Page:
I found a 12-step pro­gramme, which is ba­si­cally a group of peo­ple for whom ad­dic­tion has be­come a prob­lem. They meet reg­u­larly to help each other to stay clean.

Dur­ing my first year of re­cov­ery, I at­tended a meet­ing ev­ery sin­gle night, at a va­ri­ety of dif­fer­ent places in Jo­han­nes­burg; and in the se­cond year, I at­tended meet­ings four to five nights a week. I still go to this day, and I even help to run the pro­gramme.

An­other thing I no­ticed was how much time I had on my hands once I’d stopped tak­ing drugs. My part­ner used drugs oc­ca­sion­ally when we first got to­gether; and when he stopped tak­ing them, he started run­ning. He would run ev­ery morn­ing, and he was push­ing his life in a pos­i­tive di­rec­tion. Al­though I too had stopped us­ing drugs, I had adopted neg­a­tive habits, such as overeat­ing and laz­ing around. It was sim­ple: he was get­ting so much out of run­ning, and I wanted what he had.

Stuff this! I thought. I’m go­ing to join him.

So I put on some old shoes, dodgy shorts and a T-shirt. I ran 700 me­tres around the block of the com­plex where I live – and that was me done. I re­turned home, ran a bath, had some­thing to eat and fell asleep. I woke up later on, feel­ing stiff and ex­hausted – while he’d just re­turned from a three-hour train­ing run for the Com­rades!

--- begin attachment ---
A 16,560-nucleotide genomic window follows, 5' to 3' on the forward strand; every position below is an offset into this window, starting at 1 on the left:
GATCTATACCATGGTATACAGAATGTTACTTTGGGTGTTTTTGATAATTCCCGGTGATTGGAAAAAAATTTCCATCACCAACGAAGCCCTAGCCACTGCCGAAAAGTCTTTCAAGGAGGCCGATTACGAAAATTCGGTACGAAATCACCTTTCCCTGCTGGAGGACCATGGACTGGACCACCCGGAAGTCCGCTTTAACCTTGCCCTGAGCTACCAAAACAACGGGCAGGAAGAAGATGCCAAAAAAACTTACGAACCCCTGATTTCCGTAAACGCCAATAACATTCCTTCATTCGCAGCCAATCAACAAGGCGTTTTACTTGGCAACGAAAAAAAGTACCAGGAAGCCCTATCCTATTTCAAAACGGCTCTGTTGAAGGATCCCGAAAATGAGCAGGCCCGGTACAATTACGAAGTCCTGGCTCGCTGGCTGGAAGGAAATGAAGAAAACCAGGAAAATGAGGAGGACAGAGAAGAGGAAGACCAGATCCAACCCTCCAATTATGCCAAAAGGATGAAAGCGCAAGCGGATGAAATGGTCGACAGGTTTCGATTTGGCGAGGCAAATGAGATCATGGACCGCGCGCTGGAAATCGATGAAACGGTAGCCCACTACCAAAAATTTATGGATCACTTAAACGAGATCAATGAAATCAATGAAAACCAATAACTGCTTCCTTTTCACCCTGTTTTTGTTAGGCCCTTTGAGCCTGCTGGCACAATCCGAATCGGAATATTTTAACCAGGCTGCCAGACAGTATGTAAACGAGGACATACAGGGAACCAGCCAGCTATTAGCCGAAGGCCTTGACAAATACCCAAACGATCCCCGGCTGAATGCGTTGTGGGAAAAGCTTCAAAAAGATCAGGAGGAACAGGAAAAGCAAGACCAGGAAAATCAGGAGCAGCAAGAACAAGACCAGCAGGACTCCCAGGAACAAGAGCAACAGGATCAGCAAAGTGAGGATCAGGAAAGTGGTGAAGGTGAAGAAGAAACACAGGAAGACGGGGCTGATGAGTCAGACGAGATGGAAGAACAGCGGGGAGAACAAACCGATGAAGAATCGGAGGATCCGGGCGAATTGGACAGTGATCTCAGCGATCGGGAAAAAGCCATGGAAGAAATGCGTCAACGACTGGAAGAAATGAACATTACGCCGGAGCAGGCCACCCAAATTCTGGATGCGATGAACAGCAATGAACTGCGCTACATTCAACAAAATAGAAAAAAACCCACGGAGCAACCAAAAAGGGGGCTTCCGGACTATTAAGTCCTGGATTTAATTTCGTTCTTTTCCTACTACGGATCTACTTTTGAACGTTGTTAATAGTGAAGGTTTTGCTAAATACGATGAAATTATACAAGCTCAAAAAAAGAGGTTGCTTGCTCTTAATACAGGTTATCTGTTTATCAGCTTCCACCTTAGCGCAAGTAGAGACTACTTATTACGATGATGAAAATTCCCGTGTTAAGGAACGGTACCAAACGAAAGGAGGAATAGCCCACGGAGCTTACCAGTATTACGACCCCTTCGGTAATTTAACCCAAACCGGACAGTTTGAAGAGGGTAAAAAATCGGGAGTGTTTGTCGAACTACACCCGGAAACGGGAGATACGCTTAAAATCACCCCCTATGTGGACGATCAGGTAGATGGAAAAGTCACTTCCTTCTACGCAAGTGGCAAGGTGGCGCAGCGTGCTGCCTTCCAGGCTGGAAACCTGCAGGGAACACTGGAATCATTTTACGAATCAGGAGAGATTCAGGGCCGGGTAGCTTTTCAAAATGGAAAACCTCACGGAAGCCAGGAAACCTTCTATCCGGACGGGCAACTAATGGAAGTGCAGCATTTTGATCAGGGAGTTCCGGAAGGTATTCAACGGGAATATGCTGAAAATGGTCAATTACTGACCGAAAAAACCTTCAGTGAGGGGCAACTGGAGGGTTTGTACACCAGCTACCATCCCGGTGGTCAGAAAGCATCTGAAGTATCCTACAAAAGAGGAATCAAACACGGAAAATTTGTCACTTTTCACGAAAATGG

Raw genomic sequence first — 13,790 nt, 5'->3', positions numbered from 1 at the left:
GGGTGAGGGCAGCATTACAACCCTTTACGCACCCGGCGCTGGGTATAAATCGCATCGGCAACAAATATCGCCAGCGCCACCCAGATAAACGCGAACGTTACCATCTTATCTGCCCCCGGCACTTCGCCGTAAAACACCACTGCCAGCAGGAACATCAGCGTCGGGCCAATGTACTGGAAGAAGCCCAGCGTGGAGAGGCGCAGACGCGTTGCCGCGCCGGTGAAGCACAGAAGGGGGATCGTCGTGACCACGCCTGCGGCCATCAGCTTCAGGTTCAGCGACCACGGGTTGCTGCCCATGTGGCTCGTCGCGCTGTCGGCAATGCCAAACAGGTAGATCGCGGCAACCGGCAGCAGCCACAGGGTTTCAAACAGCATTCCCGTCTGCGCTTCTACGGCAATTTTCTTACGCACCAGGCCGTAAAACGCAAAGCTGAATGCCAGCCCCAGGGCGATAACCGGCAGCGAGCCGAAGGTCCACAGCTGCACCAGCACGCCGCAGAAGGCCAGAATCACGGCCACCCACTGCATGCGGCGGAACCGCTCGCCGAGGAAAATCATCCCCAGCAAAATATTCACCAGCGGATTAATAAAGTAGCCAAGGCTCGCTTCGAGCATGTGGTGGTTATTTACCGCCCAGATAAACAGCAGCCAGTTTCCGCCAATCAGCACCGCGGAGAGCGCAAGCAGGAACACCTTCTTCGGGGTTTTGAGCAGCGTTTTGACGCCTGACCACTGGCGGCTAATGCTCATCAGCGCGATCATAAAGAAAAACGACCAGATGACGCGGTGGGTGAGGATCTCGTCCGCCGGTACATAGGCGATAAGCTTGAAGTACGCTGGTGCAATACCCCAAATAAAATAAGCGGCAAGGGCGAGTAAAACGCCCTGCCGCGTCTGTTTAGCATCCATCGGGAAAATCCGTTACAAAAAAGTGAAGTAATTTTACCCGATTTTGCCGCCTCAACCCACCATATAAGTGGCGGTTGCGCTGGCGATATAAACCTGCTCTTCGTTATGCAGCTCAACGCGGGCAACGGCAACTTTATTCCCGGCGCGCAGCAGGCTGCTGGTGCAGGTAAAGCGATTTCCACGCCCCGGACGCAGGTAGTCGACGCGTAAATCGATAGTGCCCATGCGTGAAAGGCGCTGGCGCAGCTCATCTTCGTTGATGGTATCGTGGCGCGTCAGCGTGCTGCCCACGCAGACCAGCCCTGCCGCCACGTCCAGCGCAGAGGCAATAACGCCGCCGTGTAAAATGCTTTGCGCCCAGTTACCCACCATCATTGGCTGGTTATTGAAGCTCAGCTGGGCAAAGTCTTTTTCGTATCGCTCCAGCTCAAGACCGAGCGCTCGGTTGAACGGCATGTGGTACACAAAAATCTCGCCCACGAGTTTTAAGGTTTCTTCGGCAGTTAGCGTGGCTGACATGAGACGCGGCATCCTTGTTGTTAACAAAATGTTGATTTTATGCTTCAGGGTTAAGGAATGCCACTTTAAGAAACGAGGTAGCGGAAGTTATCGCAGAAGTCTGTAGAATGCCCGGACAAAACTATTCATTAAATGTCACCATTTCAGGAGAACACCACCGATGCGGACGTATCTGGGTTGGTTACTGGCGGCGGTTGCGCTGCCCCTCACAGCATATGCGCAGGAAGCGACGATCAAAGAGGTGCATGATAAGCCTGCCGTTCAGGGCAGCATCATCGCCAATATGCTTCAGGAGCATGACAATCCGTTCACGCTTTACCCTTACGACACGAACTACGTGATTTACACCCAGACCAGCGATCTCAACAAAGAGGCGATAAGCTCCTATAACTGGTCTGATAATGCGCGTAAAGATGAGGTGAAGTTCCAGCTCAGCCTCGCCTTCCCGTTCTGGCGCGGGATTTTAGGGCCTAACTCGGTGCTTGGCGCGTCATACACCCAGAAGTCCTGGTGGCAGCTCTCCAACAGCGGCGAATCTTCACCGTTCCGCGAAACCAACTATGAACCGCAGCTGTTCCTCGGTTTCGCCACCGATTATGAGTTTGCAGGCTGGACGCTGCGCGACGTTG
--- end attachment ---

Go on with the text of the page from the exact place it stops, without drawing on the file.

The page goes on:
He thought it ridicu­lous that I was so proud of my­self; but to me, that run was the big­gest thing I’d done in years.

My ini­tial chal­lenge with run­ning came when I ig­nored the warn­ing signs my body was giv­ing me, in the name of reach­ing 21.1km. I had shin splints, tight quads, and was de­vel­op­ing ITB. I slowed ev­ery­thing down, be­cause start­ing run­ning at an older age had taught me that it takes many years to strengthen your ten­dons enough to han­dle the im­pact of the sport. I waited four years be­fore at­tempt­ing my first marathon.

With run­ning, I aimed low. By do­ing that, you al­ways reach your goals, which means you’re more in­clined to push your­self a frac­tion fur­ther. I’ve since par­tic­i­pated in count­less half marathons, the New York City Marathon, 11 half Iron­mans and three full Iron­mans. My proud­est run­ning achieve­ment is run­ning my fastest half marathon (1:45) af­ter the 90-K cy­cle leg of a half Iron­man.